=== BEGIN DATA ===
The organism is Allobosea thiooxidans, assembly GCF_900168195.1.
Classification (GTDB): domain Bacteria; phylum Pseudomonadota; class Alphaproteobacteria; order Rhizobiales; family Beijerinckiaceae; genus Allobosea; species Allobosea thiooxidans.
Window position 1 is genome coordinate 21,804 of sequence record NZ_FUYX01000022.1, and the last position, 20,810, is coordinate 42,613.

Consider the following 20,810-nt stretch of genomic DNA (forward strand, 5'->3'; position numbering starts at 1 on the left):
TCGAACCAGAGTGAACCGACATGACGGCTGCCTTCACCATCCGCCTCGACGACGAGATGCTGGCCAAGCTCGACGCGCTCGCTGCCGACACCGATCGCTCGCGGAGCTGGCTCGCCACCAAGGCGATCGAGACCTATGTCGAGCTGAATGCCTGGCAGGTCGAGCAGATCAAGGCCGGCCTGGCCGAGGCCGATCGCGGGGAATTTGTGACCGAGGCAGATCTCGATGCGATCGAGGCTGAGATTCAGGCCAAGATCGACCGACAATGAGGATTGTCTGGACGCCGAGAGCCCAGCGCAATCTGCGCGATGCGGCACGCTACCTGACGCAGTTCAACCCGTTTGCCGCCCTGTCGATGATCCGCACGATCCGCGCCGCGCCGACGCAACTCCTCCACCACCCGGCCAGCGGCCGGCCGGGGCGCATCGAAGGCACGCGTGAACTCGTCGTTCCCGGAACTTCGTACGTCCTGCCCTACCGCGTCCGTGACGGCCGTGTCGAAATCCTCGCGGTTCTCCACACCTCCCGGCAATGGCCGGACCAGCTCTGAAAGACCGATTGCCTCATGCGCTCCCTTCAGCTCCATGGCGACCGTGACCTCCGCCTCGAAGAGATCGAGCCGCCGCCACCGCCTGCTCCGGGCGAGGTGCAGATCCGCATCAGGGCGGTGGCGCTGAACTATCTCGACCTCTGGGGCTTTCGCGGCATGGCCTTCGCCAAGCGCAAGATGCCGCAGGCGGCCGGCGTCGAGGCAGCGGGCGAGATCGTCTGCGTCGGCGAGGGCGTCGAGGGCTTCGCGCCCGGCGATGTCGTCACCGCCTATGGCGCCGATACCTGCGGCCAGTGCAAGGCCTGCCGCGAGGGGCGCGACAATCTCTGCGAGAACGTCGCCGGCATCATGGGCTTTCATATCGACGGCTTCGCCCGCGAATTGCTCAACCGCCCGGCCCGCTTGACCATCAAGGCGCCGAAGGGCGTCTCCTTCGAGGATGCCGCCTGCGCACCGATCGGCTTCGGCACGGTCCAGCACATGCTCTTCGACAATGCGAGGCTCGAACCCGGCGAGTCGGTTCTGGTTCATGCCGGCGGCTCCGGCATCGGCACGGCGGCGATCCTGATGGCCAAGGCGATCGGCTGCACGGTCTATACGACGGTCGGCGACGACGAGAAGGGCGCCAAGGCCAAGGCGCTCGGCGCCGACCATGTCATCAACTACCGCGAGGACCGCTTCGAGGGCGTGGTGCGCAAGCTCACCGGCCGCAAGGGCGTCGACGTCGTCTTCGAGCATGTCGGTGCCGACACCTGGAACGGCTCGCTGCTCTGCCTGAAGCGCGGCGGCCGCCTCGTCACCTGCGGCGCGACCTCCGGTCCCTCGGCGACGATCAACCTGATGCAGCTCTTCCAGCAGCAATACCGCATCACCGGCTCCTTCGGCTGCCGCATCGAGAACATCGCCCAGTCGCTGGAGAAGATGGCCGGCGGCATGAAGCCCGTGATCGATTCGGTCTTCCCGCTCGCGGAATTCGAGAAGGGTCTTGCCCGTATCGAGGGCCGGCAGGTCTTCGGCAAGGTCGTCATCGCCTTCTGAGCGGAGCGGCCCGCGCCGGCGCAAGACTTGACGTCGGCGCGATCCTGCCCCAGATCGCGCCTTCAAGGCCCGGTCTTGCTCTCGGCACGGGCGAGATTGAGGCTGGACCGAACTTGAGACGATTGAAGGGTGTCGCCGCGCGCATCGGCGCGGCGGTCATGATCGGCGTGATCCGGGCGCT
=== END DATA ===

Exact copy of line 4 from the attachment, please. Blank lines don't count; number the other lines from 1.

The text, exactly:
Consider the following 20,810-nt stretch of genomic DNA (forward strand, 5'->3'; position numbering starts at 1 on the left):